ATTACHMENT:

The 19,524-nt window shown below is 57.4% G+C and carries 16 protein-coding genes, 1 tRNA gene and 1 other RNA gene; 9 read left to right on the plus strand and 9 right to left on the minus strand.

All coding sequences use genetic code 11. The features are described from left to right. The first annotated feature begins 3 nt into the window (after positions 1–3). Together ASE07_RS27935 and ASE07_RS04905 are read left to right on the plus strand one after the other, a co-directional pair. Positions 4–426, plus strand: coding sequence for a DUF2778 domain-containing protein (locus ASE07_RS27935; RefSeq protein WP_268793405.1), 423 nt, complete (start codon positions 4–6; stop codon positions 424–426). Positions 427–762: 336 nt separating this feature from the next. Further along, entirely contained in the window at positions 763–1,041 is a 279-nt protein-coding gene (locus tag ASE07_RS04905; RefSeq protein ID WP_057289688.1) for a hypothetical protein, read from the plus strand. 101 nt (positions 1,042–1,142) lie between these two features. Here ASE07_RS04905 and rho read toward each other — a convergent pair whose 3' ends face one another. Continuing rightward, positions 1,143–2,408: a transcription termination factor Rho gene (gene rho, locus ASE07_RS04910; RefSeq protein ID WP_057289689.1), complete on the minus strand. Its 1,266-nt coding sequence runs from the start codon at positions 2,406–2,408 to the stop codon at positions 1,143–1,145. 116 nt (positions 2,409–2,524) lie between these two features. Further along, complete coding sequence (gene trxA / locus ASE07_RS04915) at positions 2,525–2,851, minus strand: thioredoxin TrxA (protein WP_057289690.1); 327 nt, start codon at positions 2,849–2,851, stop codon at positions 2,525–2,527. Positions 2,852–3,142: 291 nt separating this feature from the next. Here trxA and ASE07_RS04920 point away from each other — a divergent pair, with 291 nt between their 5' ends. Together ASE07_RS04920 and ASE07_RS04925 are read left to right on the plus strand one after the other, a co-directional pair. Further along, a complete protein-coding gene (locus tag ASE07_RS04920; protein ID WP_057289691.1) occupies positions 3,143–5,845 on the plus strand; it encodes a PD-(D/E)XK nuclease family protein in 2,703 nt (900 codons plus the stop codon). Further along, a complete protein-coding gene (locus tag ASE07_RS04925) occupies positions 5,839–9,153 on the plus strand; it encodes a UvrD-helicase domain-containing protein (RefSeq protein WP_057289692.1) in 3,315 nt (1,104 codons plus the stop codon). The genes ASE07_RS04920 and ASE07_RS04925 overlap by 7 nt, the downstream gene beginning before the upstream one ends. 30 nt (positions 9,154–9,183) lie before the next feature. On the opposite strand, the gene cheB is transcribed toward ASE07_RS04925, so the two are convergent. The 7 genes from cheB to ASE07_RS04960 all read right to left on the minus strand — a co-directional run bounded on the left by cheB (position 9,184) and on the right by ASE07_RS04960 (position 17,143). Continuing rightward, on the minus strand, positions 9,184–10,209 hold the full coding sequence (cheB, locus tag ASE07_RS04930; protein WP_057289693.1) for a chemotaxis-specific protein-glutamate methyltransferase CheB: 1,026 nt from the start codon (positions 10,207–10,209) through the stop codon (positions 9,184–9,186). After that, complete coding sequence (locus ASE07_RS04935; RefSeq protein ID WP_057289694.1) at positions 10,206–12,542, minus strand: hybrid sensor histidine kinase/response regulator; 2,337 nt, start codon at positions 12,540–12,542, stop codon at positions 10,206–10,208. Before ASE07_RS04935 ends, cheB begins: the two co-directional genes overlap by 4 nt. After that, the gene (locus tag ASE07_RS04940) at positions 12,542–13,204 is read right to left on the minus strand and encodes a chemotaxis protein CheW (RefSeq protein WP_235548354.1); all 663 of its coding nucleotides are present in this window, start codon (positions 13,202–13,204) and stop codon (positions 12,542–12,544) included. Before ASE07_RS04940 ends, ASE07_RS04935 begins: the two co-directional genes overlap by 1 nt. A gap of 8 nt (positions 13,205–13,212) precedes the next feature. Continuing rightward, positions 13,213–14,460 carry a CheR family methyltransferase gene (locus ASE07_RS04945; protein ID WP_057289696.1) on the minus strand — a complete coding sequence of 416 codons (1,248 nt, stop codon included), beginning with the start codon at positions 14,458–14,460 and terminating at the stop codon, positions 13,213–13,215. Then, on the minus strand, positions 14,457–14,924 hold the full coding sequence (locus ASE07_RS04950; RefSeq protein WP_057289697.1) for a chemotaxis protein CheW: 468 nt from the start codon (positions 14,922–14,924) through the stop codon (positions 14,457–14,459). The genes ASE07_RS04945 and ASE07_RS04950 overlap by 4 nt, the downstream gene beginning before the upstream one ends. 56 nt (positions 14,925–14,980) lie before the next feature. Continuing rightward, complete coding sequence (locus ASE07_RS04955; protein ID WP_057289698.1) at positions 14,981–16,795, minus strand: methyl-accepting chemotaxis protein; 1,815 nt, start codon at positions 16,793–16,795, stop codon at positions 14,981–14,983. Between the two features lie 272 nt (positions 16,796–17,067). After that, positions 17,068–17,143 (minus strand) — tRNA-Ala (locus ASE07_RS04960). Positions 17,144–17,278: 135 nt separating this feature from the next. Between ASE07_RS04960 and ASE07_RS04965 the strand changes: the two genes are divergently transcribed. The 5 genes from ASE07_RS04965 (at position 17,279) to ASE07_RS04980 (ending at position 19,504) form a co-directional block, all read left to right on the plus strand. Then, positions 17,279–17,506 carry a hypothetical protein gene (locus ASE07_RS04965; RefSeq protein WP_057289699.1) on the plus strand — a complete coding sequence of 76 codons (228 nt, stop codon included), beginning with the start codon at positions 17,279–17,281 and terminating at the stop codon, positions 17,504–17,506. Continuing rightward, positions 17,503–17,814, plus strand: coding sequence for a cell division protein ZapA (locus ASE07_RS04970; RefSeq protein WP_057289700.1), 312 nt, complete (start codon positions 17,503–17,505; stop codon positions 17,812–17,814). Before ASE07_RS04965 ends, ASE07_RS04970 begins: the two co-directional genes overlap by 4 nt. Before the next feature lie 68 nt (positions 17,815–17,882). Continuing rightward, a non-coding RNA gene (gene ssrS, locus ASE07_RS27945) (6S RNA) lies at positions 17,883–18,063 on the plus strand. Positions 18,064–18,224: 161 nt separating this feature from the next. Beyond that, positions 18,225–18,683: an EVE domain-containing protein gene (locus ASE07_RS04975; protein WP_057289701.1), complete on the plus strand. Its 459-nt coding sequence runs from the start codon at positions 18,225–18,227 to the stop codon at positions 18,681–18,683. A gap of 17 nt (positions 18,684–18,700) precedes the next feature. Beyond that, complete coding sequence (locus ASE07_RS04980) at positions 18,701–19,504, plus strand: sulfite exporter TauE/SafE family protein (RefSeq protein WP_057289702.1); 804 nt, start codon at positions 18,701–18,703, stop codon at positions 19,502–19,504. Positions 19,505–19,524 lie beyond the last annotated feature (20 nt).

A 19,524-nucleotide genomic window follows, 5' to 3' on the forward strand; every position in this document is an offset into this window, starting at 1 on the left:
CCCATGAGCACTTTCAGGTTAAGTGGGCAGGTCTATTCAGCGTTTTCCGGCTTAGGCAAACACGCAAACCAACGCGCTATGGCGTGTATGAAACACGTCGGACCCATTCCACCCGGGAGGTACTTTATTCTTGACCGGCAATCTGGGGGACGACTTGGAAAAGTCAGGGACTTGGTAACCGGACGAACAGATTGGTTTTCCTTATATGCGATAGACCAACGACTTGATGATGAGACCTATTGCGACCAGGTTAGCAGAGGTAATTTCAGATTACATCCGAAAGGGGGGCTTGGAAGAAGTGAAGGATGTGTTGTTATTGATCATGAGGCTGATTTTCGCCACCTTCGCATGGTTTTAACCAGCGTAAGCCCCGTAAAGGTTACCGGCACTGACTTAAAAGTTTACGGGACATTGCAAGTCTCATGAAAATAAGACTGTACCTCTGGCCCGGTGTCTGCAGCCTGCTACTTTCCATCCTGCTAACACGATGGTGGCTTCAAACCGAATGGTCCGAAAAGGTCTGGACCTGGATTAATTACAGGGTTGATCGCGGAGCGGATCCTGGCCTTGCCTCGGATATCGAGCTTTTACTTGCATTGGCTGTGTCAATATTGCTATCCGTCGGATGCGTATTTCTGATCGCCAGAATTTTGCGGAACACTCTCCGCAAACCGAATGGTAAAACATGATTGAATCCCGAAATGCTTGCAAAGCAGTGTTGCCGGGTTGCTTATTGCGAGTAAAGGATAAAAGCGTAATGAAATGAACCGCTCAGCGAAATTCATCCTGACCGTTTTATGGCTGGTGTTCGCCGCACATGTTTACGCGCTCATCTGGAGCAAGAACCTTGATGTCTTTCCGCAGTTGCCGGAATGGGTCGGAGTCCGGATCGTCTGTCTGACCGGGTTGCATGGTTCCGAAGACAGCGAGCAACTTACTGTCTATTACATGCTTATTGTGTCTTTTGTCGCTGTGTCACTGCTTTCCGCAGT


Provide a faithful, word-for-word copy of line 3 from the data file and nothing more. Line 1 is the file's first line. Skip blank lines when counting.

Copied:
A 19,524-nucleotide genomic window follows, 5' to 3' on the forward strand; every position in this document is an offset into this window, starting at 1 on the left: